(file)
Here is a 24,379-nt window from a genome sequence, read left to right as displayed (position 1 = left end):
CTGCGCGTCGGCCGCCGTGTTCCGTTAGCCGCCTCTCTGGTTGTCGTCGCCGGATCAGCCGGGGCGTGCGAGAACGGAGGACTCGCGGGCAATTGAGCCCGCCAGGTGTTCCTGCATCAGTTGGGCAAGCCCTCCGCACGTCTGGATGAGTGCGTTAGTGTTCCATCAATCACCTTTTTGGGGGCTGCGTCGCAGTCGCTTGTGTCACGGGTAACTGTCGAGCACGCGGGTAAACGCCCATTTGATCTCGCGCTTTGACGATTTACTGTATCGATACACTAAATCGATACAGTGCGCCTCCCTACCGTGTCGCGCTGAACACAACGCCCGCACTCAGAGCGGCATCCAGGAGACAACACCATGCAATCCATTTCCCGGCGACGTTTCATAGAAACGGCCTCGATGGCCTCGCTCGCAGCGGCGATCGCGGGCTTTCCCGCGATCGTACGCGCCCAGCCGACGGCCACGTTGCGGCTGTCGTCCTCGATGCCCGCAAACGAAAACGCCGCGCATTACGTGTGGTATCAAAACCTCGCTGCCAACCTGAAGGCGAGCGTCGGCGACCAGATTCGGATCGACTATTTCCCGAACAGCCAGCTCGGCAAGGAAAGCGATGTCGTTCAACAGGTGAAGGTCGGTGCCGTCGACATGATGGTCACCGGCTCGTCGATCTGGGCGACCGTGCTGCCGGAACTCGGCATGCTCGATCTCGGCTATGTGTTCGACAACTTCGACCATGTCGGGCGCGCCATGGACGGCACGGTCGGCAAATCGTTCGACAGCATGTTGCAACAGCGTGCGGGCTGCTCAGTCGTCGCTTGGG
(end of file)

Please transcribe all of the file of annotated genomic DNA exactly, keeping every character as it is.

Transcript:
Here is a 24,379-nt window from a genome sequence, read left to right as displayed (position 1 = left end):
CTGCGCGTCGGCCGCCGTGTTCCGTTAGCCGCCTCTCTGGTTGTCGTCGCCGGATCAGCCGGGGCGTGCGAGAACGGAGGACTCGCGGGCAATTGAGCCCGCCAGGTGTTCCTGCATCAGTTGGGCAAGCCCTCCGCACGTCTGGATGAGTGCGTTAGTGTTCCATCAATCACCTTTTTGGGGGCTGCGTCGCAGTCGCTTGTGTCACGGGTAACTGTCGAGCACGCGGGTAAACGCCCATTTGATCTCGCGCTTTGACGATTTACTGTATCGATACACTAAATCGATACAGTGCGCCTCCCTACCGTGTCGCGCTGAACACAACGCCCGCACTCAGAGCGGCATCCAGGAGACAACACCATGCAATCCATTTCCCGGCGACGTTTCATAGAAACGGCCTCGATGGCCTCGCTCGCAGCGGCGATCGCGGGCTTTCCCGCGATCGTACGCGCCCAGCCGACGGCCACGTTGCGGCTGTCGTCCTCGATGCCCGCAAACGAAAACGCCGCGCATTACGTGTGGTATCAAAACCTCGCTGCCAACCTGAAGGCGAGCGTCGGCGACCAGATTCGGATCGACTATTTCCCGAACAGCCAGCTCGGCAAGGAAAGCGATGTCGTTCAACAGGTGAAGGTCGGTGCCGTCGACATGATGGTCACCGGCTCGTCGATCTGGGCGACCGTGCTGCCGGAACTCGGCATGCTCGATCTCGGCTATGTGTTCGACAACTTCGACCATGTCGGGCGCGCCATGGACGGCACGGTCGGCAAATCGTTCGACAGCATGTTGCAACAGCGTGCGGGCTGCTCAGTCGTCGCTTGGG